Yes, Jytdog, I see what you mean and i fully acknowledge that there has been a (productive) discourse around that topic. I also agree with you that the reputation of being a demanding writer still sticks somehow to JB. But I want to argue that the reduction to the sentence "She is also well known for her difficult prose" neither captures the complexity of the issue nor is it a valid or useful information as far as it is placed without context in the lead. Also, consider the scolarly interview she has conducted with Olson / Worsham im 2000: "I believe it is important that intellectuals with a sense of social responsibility be able to shift registers and to work at various levels, to communicate what they're communicating in various ways. I think I probably do that, both in my writing and in my teaching, but it's always possible to seize upon the more specialized moments of my writing and to say that it is somehow exemplary-and that is unfair." I'm concerned with the tendency that wikipedia is citing sources in which random people expressing their opinions or frustrations and lacking substance. I wish other evidences. I also seek to update the whole JB site, as it seems to me that hardly anyone has caught up with the past 10 years. This ambition includes questioning the public opinion regarding her writing style that seems to have stand still for 25 years.. I'll include the source i mentioned in my previous post, because that seems an important addition to what is alread there. Jytdog, do you see my points? --NOTME NEVERME (talk) 16:03, 12 August 2015 (UTC)
I think updating the artixcle is great. Please know that Wikipedia is not a place to right great wrongs or using Wikipedia to change anything in the real world (that is advocacy, and see WP:NOTADVOCACY) Butler has a reputation for writing difficult prose (which she gained from having actually written difficult prose) and those are facts that we transmit - we are all about recording "accepted knowledge" here. So please do not try to obscure or downplay that. It is fine to add that some parts of her corpus are written in more accessible prose as long as there are reliable, independent sources that say that, that you can cite. And it would be great to add content updating the article, yes. Jytdog (talk) 16:44, 12 August 2015 (UTC)
Sure, I got that.. --NOTME NEVERME (talk) 21:42, 12 August 2015 (UTC)
OK, so off we go then. how about you do your thing updating the body, including adding whatever kind of content you can find about prose in her more recent writings, and we can consider what to say in the lead about writing style when you are done-ish (the lead will have to be revisited then anyway, per WP:LEAD. no deadline on that, work as you like.. Jytdog (talk) 22:25, 12 August 2015 (UTC)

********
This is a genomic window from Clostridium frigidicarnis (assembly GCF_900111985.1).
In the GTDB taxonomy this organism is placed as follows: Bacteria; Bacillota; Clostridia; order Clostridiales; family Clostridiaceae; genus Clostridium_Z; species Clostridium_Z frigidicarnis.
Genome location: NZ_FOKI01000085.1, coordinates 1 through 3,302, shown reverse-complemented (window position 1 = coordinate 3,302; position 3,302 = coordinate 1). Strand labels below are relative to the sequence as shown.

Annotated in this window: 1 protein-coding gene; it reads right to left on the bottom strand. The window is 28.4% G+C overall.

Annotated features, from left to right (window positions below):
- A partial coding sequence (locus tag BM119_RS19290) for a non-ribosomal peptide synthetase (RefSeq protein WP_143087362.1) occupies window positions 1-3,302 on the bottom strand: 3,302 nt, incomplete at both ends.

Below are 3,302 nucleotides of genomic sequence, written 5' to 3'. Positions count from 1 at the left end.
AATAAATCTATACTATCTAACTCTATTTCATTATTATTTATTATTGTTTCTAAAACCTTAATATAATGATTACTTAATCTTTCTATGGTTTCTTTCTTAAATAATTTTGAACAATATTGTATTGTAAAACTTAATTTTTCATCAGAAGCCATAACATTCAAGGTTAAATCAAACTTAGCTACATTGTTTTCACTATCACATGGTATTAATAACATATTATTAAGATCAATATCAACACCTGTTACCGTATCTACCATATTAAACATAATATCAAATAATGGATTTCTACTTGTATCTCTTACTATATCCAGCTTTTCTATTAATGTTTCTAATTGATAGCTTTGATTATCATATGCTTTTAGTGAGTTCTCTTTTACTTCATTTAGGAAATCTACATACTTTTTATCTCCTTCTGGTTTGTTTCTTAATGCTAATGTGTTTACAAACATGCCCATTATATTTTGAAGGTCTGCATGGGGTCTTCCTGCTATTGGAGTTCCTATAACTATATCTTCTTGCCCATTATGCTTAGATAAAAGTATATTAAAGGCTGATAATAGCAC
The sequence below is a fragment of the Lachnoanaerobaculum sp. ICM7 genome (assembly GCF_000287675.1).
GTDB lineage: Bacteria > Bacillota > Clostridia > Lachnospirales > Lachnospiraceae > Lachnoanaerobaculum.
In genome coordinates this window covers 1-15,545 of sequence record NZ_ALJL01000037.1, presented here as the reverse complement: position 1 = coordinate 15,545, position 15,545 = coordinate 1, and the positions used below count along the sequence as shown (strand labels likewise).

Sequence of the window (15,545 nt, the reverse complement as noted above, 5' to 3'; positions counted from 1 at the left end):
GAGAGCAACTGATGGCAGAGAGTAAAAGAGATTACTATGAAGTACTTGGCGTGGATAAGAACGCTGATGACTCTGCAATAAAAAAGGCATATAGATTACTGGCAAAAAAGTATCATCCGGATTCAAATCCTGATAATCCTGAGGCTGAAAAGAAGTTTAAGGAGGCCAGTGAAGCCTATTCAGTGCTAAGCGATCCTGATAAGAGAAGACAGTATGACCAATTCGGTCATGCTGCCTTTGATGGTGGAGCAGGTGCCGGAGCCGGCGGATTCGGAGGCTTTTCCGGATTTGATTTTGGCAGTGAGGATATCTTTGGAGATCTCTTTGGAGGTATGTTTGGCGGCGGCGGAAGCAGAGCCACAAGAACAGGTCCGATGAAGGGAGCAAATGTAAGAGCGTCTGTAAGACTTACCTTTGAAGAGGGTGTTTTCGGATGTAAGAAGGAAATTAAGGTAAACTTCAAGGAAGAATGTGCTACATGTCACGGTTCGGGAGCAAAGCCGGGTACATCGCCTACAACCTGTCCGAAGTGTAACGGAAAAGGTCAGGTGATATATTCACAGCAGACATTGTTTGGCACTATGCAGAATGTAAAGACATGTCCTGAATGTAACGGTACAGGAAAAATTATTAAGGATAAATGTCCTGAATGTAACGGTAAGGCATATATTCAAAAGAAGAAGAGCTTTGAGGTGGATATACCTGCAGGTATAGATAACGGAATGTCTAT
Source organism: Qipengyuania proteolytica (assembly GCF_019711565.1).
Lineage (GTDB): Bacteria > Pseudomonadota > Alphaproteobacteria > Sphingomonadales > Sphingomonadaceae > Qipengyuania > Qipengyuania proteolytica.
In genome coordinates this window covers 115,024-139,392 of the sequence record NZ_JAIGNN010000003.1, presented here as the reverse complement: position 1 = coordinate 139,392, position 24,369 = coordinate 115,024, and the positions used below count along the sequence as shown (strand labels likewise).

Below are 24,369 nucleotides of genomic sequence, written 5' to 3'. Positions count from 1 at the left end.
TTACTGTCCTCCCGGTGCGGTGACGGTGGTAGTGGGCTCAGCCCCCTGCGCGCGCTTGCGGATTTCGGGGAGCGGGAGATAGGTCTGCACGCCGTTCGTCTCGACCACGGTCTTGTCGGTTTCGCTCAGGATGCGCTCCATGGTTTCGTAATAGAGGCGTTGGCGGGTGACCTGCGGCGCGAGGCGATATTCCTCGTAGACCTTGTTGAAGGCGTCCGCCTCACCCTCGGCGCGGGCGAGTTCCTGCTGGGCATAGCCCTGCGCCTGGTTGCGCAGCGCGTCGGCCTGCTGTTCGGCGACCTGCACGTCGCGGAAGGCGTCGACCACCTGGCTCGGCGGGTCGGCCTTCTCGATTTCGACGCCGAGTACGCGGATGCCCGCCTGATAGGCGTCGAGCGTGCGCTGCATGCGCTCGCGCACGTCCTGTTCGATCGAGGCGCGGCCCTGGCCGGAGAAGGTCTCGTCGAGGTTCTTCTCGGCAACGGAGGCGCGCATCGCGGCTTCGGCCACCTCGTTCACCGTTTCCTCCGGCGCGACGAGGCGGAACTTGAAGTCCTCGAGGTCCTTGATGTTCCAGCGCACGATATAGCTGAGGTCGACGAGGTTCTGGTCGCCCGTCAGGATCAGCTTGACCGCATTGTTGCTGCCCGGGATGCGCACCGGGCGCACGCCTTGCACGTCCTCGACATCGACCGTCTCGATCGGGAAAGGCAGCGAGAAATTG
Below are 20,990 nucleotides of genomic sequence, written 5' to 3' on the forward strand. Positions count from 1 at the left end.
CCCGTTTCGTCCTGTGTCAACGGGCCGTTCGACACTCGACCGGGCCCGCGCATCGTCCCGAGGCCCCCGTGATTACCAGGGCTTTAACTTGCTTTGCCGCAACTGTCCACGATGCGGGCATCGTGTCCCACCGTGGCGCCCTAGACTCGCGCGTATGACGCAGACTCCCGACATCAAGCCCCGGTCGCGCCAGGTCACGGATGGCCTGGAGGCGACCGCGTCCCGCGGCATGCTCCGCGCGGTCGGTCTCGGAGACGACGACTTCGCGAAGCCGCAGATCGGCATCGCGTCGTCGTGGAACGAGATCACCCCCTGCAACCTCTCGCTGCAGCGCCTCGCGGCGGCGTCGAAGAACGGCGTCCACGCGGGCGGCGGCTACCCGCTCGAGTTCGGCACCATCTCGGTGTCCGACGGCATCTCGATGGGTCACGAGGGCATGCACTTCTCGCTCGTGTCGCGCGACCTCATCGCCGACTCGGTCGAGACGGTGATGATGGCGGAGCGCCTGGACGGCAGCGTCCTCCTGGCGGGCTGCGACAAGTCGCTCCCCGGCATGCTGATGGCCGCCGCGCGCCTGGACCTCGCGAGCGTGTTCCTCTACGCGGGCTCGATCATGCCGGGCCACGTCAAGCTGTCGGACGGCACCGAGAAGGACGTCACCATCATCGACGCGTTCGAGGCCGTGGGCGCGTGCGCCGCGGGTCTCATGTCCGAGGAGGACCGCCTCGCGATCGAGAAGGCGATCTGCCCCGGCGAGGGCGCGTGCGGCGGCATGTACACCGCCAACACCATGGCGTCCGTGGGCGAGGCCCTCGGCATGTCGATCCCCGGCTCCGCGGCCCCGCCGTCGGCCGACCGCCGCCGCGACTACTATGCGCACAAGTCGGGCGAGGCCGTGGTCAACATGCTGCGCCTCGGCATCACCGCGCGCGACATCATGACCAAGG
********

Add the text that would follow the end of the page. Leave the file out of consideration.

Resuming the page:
──────────────────────────────────────────────────────────────────────────────────────────────────── Regarding citations in the lead, it should be remembered that WP:LEADCITE states that, "Leads are usually written at a greater level of generality than the body, and information in the lead section of non-controversial subjects is less likely to be challenged and less likely to require a source; there is not, however, an exception to citation requirements specific to leads." FreeKnowledgeCreator (talk) 02:27, 13 August 2015 (UTC)

Sounds good! However, I won't be able doing the update of the body within the next 4 weeks.. --NOTME NEVERME (talk) 09:34, 13 August 2015 (UTC)
there are WP:NODEADLINES here. if it gets too long I will probably add the sentence back to the lead, as it does accurately summarize the existing content of the article. Jytdog (talk) 12:26, 13 August 2015 (UTC)

Gender Trouble [citation needed][edit]

Hi, librarian here taking part in the #1lib1ref event. The sentence under the Gender Trouble section that needs a citation. I was hesitant to add a citation because I'm not clear what needs to be cited. If it's the publication year, it could be found on the title page verso of the book, also linked on the library of congress page: http://catdir.loc.gov/catdir/toc/ecip067/2006003260.html. If it's the quote that says "selling over 100,000 copies internationally and in different languages" I couldn't verify this any where, although I don't doubt it. I would suggest taking it out completely and rewording.

New book, maybe interesting for the "reception" section[edit]

New book, maybe interesting for the "reception" section: Queer Theory: The French Response by Bruno Perreau, 2016, Stanford University Press. The Chronicle [1]: "Topics include how French opponents of gay marriage have targeted the gender theories of the American scholar Judith Butler." Jodi.a.schneider (talk) 15:34, 19 December 2016 (UTC)

Feminist or queer theorist?[edit]

Butler's most famous work "Gender Trouble" makes the irrationalist/postmodernist claim that gender and the very concept of "women" and "woman" is a social construct. According to Wikipedia's article, "Feminism is a range of political movements, ideologies, and social movements that share a common goal: to define, establish, and achieve political, economic, personal, and social rights for women." If the category of women itself is a social construct, as Butler claims, then how one argue for their rights? I would agree that she is a Queer theorist, but third-wave feminism (especially postmodern feminism) is feminist in the same way that Eurocommunism is Communist; it is based on the absolute negation and deconstruction of the subject. To describe Butler as a feminist in an unqualified sense is extremely problematic. Claíomh Solais (talk) 17:54, 7 March 2017 (UTC)